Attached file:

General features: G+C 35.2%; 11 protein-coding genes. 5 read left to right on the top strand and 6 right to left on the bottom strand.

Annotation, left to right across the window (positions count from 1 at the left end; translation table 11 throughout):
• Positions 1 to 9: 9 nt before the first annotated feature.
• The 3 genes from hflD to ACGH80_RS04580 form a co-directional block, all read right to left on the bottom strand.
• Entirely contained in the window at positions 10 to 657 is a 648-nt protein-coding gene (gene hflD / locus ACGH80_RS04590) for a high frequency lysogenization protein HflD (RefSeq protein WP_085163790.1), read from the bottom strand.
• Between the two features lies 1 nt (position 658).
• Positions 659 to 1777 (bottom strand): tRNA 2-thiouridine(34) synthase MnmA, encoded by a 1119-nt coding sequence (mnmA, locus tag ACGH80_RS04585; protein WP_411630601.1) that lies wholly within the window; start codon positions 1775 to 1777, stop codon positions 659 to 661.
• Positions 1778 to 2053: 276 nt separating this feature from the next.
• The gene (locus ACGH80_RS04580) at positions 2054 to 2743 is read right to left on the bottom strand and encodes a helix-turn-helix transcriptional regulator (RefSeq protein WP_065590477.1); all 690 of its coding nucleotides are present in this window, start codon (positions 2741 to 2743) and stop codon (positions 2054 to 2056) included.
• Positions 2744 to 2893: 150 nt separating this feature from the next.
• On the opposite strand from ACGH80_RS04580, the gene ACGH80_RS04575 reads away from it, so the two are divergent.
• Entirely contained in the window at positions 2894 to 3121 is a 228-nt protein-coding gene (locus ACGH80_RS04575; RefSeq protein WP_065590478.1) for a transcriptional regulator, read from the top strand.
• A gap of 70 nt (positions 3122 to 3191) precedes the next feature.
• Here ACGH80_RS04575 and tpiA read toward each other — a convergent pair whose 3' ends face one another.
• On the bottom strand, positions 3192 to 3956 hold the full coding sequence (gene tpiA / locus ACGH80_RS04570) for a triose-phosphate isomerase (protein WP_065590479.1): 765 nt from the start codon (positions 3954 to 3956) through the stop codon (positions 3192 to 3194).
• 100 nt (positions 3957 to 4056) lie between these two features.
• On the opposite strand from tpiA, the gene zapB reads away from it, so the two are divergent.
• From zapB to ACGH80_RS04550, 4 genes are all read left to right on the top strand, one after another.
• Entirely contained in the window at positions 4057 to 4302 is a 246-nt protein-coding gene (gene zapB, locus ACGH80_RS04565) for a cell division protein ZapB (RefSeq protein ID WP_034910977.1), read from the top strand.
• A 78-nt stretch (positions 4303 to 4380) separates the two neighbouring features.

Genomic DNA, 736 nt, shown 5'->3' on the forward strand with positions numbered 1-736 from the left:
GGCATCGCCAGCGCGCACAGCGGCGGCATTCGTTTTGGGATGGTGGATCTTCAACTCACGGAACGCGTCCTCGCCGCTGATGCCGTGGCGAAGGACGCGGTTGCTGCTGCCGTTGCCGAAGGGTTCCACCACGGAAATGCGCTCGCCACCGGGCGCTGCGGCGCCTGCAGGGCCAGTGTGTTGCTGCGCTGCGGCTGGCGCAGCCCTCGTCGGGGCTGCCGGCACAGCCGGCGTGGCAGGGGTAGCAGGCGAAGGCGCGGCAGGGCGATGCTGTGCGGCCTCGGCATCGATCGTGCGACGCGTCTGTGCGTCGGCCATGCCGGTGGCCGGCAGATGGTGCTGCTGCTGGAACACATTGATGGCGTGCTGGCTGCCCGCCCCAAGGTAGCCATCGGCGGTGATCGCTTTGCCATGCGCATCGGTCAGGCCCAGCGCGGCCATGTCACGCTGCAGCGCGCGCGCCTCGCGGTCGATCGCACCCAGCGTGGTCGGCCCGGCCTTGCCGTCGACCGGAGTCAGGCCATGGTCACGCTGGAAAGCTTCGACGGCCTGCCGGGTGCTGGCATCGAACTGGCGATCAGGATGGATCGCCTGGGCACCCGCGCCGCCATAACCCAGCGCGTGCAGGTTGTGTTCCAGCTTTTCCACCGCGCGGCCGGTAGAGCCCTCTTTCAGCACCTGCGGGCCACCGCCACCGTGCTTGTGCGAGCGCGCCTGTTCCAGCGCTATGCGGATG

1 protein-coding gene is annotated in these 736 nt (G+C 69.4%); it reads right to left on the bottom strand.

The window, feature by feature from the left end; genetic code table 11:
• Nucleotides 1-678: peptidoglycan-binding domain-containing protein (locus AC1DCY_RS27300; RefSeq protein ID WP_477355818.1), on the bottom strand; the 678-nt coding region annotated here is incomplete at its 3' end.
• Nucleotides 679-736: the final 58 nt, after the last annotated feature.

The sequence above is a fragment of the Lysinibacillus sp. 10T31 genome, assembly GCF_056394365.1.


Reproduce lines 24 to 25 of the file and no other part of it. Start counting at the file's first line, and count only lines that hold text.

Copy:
The window, feature by feature from the left end; genetic code table 11:
• Nucleotides 1-678: peptidoglycan-binding domain-containing protein (locus AC1DCY_RS27300; RefSeq protein ID WP_477355818.1), on the bottom strand; the 678-nt coding region annotated here is incomplete at its 3' end.